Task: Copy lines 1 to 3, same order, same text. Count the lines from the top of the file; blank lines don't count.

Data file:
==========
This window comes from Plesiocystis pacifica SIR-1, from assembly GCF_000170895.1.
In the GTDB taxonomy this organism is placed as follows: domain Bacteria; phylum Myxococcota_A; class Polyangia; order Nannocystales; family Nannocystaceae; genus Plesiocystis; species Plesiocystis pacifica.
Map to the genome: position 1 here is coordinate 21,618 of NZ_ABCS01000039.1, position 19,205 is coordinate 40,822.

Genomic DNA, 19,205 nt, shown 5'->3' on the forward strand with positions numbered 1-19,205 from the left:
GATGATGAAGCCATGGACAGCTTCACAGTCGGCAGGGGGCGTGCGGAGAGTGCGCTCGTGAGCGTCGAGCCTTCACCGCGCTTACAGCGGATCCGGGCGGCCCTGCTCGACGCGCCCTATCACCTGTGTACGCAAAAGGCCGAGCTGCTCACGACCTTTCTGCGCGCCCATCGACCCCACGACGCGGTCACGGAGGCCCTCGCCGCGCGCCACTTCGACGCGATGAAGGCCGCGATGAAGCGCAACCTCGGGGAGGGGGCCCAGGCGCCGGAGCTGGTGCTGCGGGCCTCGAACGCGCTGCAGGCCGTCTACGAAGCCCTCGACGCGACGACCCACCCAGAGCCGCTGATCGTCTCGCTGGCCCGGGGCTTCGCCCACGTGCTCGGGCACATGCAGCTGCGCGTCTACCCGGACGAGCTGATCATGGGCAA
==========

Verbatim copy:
This window comes from Plesiocystis pacifica SIR-1, from assembly GCF_000170895.1.
In the GTDB taxonomy this organism is placed as follows: domain Bacteria; phylum Myxococcota_A; class Polyangia; order Nannocystales; family Nannocystaceae; genus Plesiocystis; species Plesiocystis pacifica.
Map to the genome: position 1 here is coordinate 21,618 of NZ_ABCS01000039.1, position 19,205 is coordinate 40,822.